What has improved is that there is more diversity in policing, especially compared to when I started back in 1983, which is 34 years ago now. But what we still struggle with is challenging the culture of policing — challenging it to reform itself. And the difficulty is, as I alluded to before, police leaders have to put their careers on the line oftentimes. It is a very difficult thing to try to reform policing for the betterment of the community. Often what happens is that police departments get in trouble and then the Department of Justice has to come in and a judge has to order the reform. But to try to make the reform happen before you get ordered, you have to fight tooth and nail and your career is at stake. But I feel like I owed the community that I came from. I never forgot where I came from. Putting my career at risk to be a community-oriented police department — I’m proud of that legacy.

Harrison

At our dinner a few months ago, you talked about being a beat cop in your neighborhood that you grew up in, right around here. What’s your definition of community policing?

David

It’s being transparent, holding officers accountable, and creating positive interactions with the community, especially with young people of color. We want to impact their view of the police officers — from a negative to a positive. Without any of those components, you don’t have community policing. So you can interact with young people all you want, but if the cops are not doing the job the right way, or not being held accountable, you’re a hypocrite. Nothing really changes in the way they treat people in the community. And when officers do make mistakes — and you try to hide it and not be transparent about it — the conspiracy is always the worst thing. What are you hiding? So you have to be the first to admit your mistakes, in policing. Don’t let the media make you say what you did wrong — when you know a mistake is being made, be the first to say you made a mistake, hold officers accountable, and create interactions that are positive with the community. In my opinion, that’s the definition of community policing.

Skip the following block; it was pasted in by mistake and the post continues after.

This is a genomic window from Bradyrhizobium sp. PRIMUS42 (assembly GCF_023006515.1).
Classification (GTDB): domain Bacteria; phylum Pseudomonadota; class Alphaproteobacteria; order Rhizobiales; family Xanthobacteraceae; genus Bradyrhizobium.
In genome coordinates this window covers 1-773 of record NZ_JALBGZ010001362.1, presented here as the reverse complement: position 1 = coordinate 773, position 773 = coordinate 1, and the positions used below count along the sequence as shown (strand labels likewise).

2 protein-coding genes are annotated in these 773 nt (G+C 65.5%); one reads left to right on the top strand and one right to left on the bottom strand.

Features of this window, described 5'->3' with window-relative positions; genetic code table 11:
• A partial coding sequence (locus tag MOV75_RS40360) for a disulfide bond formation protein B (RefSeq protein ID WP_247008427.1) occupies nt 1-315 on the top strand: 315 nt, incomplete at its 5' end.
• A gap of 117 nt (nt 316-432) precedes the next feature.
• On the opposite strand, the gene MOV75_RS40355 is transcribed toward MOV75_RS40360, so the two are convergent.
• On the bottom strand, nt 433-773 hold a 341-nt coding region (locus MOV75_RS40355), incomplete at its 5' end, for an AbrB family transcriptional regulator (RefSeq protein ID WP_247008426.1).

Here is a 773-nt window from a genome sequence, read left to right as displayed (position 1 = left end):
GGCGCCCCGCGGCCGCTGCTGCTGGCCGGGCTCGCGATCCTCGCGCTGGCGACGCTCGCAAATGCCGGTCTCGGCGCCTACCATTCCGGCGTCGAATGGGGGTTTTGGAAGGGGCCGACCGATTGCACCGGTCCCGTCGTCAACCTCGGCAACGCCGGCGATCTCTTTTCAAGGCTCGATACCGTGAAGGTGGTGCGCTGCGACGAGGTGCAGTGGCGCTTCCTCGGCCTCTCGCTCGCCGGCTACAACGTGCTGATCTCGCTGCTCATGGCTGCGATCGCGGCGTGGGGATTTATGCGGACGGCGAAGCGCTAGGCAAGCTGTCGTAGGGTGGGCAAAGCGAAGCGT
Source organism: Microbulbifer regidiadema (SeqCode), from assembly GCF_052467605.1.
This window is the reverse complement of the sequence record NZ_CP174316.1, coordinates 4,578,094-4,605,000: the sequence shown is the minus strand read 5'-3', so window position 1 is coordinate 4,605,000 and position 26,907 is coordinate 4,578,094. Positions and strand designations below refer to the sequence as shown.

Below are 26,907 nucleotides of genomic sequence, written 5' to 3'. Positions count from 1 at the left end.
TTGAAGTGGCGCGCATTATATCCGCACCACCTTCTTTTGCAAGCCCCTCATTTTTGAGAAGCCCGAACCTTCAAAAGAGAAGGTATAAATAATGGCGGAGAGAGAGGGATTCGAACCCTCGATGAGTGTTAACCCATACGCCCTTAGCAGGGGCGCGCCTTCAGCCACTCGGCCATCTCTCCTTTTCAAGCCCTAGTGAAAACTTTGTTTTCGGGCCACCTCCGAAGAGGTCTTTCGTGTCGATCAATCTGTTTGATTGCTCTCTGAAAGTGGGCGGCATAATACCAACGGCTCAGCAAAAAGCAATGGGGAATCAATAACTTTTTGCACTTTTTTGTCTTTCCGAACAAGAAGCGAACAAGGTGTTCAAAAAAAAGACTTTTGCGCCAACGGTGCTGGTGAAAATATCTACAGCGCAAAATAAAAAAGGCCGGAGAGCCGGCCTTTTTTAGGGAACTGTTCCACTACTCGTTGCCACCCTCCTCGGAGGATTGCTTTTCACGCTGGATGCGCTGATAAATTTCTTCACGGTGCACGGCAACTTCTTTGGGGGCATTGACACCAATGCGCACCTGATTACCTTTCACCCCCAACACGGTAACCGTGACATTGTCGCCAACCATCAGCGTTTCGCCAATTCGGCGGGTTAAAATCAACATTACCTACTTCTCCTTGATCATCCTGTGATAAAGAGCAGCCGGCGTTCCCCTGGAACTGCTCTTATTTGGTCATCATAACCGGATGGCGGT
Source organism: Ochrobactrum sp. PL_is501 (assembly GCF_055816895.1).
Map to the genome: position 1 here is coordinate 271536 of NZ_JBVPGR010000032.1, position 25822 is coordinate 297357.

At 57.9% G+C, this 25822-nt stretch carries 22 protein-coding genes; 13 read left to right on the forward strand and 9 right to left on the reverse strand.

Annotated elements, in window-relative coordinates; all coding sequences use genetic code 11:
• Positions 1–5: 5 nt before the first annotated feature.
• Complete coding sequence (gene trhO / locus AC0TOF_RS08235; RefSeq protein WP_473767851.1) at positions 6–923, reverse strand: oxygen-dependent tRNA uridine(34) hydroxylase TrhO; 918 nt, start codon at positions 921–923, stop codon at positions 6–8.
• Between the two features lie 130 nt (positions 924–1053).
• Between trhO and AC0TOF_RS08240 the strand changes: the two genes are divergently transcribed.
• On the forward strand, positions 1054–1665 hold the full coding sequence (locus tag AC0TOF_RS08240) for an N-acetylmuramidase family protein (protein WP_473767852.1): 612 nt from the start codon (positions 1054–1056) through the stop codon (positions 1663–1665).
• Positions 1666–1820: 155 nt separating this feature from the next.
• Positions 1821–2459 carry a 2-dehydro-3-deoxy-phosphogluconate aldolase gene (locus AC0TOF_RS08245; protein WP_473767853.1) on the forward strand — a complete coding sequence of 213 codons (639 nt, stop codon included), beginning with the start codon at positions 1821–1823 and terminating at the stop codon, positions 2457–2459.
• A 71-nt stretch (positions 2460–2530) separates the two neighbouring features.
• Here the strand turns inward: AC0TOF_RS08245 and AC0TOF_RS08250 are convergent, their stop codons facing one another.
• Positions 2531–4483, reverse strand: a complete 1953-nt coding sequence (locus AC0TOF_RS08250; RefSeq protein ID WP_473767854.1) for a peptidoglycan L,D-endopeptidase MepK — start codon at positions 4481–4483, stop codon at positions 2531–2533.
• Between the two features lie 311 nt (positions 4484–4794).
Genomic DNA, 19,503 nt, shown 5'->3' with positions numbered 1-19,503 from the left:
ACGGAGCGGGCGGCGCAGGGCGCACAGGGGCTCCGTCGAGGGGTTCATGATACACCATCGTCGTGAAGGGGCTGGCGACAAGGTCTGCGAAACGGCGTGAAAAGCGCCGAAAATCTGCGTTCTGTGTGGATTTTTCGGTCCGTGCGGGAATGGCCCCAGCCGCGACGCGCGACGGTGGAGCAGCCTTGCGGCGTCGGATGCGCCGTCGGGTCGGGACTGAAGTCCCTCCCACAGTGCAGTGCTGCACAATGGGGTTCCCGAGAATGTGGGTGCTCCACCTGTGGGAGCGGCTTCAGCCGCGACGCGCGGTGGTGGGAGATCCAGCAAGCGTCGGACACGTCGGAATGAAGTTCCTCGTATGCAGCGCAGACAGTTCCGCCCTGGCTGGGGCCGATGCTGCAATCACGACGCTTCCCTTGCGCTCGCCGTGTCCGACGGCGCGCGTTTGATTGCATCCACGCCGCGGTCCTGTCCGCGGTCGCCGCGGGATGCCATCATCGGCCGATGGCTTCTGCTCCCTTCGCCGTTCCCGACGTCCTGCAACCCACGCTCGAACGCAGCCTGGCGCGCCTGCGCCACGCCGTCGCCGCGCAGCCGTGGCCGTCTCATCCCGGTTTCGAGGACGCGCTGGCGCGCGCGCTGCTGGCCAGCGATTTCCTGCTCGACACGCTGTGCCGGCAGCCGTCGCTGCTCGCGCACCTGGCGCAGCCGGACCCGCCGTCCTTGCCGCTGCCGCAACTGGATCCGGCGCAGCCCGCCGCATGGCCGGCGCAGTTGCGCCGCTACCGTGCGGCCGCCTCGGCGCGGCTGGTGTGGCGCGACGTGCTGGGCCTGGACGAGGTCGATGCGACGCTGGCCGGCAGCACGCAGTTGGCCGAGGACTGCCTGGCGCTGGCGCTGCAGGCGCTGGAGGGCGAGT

Harrison

I’ve heard that you have a reputation as a tough leader. Why do think people say that, and who did you learn that from when you were younger?

David

My mother. I’m a momma’s boy, so I’m not so tough. But I am committed to what I believe in. You don’t have a long tenure as a police chief in this country. The average tenure is three years, so you’re on borrowed time. If you believe in something, you better get to doing it, and you better be committed to it. So if that comes across as tough, so be it. But I grew up poor in a tough neighborhood, so I like to believe that the neighborhood that raised me instilled some toughness in me — to not quit, not give up. So I don’t mind critics. I think they can teach you a lot. If they had been saying I was soft, I would probably have a problem with that. I’m not soft. So I don’t mind them conveying that, Yeah, I was pretty committed and I was tough-minded on the principles that I believe in.

Harrison

There are probably going to be a variety of people who will read this — from athletes to parents, maybe some kids, maybe some police officers — who want to get involved. What would you say to anyone who says, Clearly there’s a divide between police and African-Americans but what can we do about it?

David

First thing is: things won’t change unless you get involved. The way our country’s democracy works requires involvement to make any kind of significant change. The history of our country is the best prescription — what the civil rights leaders did. They were young people — they were 20-something years old. They protested, but they didn’t only protest. They got involved. They got elected to office. They put some skin in the game. They challenged the courts. If you don’t get involved, you won’t significantly change the things you are frustrated about that the things that our government is deficient in, particularly policing. It requires all of us to be the change that we want to see. Like sports, or anything in life, if you’re not fully committed to it, you shouldn’t expect anything to be different. Athletes know this better than anybody. The fans in the stands cheering and booing don’t impact what happens on the field. That’s the same thing with police-community relationships. Just protesting and voicing your opinion is one step, but until you get on the field, passing and shooting, tackling and blocking, don’t expect touchdowns and playoffs and championships. It takes a commitment to make any kind of significant change. And I just challenge everyone to get involved.

Harrison

Thank you, Chief Brown. I appreciate the time, and hope to see you around Dallas soon.